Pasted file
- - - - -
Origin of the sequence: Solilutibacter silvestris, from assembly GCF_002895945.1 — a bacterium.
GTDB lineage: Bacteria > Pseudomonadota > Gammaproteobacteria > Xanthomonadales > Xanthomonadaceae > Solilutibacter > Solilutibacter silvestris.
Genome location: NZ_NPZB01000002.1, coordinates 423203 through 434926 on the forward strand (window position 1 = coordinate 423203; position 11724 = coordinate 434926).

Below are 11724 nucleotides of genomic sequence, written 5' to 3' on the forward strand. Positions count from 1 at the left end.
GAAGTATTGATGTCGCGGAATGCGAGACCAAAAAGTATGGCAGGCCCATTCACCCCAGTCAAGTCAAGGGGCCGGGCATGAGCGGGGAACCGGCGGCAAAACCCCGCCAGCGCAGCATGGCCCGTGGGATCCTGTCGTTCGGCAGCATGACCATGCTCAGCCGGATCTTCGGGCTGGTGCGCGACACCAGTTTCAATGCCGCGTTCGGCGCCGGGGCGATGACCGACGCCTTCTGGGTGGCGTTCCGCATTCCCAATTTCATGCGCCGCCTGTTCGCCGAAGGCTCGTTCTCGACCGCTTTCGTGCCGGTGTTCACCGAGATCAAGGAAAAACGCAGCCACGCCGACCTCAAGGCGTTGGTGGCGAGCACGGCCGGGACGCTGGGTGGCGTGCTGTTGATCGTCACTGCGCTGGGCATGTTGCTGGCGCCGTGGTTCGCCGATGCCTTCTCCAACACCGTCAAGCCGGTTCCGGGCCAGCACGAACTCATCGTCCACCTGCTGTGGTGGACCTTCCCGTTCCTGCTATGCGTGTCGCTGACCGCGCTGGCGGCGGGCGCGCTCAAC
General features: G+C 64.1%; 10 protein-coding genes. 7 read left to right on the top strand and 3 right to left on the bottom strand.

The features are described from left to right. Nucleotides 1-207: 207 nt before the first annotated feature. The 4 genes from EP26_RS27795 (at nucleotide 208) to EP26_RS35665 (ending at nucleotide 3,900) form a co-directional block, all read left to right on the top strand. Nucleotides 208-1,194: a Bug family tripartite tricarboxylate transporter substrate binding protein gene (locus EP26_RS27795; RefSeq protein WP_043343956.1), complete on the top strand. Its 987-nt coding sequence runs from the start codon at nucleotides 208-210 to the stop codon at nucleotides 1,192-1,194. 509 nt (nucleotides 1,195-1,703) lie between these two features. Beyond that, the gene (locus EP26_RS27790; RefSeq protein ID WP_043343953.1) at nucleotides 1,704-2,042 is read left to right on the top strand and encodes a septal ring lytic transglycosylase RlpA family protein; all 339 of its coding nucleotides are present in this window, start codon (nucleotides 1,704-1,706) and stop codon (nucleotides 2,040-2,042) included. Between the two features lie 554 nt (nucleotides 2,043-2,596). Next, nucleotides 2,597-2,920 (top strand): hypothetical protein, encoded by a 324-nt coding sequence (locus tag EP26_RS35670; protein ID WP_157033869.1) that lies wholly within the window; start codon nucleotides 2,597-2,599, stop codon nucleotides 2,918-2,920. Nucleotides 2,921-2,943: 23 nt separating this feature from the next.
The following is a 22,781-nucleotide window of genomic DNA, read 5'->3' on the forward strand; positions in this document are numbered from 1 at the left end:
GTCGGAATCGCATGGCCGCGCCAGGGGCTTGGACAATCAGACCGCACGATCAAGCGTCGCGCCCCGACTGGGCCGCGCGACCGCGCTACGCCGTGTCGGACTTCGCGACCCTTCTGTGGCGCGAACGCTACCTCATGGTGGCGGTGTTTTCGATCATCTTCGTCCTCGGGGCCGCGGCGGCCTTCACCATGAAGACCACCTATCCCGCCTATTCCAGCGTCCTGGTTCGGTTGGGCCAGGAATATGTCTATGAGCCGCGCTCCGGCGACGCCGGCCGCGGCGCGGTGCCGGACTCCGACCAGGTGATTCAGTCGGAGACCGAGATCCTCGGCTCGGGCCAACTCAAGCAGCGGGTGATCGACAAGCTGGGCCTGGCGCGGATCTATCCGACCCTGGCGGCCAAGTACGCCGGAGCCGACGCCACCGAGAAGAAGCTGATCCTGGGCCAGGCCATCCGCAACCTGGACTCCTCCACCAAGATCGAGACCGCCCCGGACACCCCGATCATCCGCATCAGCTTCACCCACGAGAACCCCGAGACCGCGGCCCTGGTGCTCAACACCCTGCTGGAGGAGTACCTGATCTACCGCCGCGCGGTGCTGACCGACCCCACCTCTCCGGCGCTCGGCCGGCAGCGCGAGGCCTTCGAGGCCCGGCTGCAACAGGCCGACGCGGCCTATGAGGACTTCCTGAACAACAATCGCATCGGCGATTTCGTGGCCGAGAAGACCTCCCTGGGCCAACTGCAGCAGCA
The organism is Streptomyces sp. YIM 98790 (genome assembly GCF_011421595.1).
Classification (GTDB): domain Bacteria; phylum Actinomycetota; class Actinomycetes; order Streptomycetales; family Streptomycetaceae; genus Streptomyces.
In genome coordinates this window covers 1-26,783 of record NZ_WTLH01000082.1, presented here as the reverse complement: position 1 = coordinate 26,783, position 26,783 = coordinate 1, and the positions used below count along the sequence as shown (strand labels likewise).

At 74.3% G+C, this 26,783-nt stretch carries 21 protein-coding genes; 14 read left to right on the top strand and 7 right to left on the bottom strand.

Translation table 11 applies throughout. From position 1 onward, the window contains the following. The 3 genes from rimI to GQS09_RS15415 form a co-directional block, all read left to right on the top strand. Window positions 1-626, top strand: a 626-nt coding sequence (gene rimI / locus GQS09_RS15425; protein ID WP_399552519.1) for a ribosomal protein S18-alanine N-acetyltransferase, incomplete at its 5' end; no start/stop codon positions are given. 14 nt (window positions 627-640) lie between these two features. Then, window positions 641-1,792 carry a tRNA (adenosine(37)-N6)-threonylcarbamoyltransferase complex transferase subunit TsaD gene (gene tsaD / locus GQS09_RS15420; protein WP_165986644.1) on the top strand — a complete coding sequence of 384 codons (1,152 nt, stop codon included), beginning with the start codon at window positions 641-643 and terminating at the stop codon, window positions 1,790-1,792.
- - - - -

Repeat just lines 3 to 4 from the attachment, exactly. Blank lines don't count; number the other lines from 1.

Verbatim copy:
Genome location: NZ_NPZB01000002.1, coordinates 423203 through 434926 on the forward strand (window position 1 = coordinate 423203; position 11724 = coordinate 434926).

Below are 11724 nucleotides of genomic sequence, written 5' to 3' on the forward strand. Positions count from 1 at the left end.